The best books on Cold War history published recently

Lorenz M. Lüthi Author Of Cold Wars: Asia, the Middle East, Europe
By Lorenz M. Lüthi

The Books I Picked & Why

Migration in the Time of Revolution: China, Indonesia, and the Cold War

By Taomo Zhou

Migration in the Time of Revolution: China, Indonesia, and the Cold War

Why this book?

Migration in the Time of Revolution pushes the international history of the 20th century into a new and exciting direction. Using the Chinese diaspora in Indonesia as a lens, Taomo Zhou elevates citizens to agents in international relations. On the basis of Chinese archival research and oral history, she explores how Indonesians of Chinese descent lastingly influenced the diplomatic relations between their home country and divided China during the Cold War.


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Mao's Third Front: The Militarization of Cold War China

By Covell F. Meyskens

Mao's Third Front: The Militarization of Cold War China

Why this book?

Mao's Third Front is one of the first books on life and the economy in the PRC of the Cultural Revolution that marries archival research to memoirs and oral history. Largely unknown outside of China, the Third Front was a strategic relocation program of vital industries and whole cities to the country’s hinterland during the 2nd Vietnam War and the Cultural Revolution. It essentially amounted to the largest government investment program in the Mao period. Meyskens’s book manifestly shows how closely the global Cold War and local developments interacted with each other.


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Latin America and the Global Cold War

By Thomas C. Field, Stella Krepp, Vanni Pettinà

Latin America and the Global Cold War

Why this book?

An edited collection, Latin America and the Global Cold War actually does what the field of Cold War studies has talked about for decades—decentering the Cold War. Breaking with the long-standing idea that Latin America was merely the backyard of U.S. imperialism, the 14 contributions show how deeply Latin American countries were connected to other parts of the Global South. Bringing together junior and senior scholars from three continents, the volume is a refreshing and a much-needed eye-opener for all historians of international relations.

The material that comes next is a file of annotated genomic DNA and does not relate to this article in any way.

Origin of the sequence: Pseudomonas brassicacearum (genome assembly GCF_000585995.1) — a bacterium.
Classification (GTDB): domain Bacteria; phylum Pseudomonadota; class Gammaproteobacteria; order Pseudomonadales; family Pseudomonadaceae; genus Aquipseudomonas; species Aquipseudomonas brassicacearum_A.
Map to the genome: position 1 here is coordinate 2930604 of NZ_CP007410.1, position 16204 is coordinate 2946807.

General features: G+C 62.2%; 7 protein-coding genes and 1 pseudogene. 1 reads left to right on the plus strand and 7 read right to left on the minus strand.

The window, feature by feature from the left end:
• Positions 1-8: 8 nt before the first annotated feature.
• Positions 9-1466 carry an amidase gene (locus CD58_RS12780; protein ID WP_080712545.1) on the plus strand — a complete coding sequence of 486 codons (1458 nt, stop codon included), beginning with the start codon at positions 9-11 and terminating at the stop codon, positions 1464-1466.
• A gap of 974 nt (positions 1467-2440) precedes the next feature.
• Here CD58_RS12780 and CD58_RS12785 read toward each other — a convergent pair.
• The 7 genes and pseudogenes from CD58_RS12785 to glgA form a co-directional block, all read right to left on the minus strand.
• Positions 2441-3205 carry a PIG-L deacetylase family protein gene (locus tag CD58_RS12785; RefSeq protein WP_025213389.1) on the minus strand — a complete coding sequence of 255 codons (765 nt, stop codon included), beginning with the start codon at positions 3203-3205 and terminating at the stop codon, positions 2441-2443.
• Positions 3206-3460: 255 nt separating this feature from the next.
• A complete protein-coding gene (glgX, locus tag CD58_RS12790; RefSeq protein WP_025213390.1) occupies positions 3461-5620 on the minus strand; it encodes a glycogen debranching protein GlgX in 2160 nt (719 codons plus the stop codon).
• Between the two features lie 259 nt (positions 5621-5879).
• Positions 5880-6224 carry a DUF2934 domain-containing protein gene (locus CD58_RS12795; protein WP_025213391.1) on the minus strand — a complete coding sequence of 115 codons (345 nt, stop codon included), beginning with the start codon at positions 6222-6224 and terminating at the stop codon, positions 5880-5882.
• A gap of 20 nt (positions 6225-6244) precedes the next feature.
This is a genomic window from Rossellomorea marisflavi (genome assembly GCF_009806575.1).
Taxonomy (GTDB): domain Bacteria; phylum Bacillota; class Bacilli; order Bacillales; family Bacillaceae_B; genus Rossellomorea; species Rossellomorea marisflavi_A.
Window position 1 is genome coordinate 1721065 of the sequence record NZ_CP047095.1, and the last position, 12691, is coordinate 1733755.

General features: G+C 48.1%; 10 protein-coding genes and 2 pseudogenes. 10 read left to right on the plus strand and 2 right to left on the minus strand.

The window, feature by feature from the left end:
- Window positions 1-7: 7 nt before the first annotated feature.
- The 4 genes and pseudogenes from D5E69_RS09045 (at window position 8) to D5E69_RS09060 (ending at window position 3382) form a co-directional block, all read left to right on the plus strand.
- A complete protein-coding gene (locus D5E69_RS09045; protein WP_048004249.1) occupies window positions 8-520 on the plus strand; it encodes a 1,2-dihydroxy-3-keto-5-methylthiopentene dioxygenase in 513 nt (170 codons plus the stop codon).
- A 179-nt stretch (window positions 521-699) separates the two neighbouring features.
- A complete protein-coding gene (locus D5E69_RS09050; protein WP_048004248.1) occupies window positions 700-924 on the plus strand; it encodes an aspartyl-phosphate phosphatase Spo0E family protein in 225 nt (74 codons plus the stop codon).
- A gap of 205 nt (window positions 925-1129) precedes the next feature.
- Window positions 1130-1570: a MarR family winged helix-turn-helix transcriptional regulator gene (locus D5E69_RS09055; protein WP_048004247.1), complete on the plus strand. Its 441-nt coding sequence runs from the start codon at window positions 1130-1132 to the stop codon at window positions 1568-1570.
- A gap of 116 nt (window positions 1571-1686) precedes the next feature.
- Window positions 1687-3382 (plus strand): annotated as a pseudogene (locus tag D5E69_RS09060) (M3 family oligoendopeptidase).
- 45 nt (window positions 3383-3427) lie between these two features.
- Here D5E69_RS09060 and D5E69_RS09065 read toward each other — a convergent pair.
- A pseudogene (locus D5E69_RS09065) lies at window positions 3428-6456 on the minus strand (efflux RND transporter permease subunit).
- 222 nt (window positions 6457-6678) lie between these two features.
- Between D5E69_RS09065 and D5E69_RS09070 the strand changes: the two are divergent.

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A Full-Value Ruble: The Promise of Prosperity in the Postwar Soviet Union

By Kristy Ironside

A Full-Value Ruble: The Promise of Prosperity in the Postwar Soviet Union

Why this book?

A Full-Value Ruble is economic history at its best. Using Soviet archival materials for both the Stalin and Khrushchev periods, Kristy Ironside shows how indispensable money was to an economy that, for ideological reasons, aimed at abolishing it. But a strong ruble (and not just any currency) did not mean that the underlying economy was strong. Using money as a lens, the author provides the reader with a multi-faceted view of Soviet urban and rural daily life in peace, war, and reconstruction.


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The Human Rights Dictatorship: Socialism, Global Solidarity and Revolution in East Germany

By Ned Richardson-Little

The Human Rights Dictatorship: Socialism, Global Solidarity and Revolution in East Germany

Why this book?

Ned Richardson-Little explores the mostly forgotten history of the human rights discourse in a Communist dictatorship. Believe it or not, East Germany tried to pose as a promoter of human rights in international and domestic affairs. It spent much effort and many resources on constructing an alternative to Western-dominated human rights debates. Even if Communist Germany disappeared in 1989/90, its warped human rights discourse beforehand had exerted a major influence on dissidents and their increasing opposition to the authoritarian police state in which they were living.


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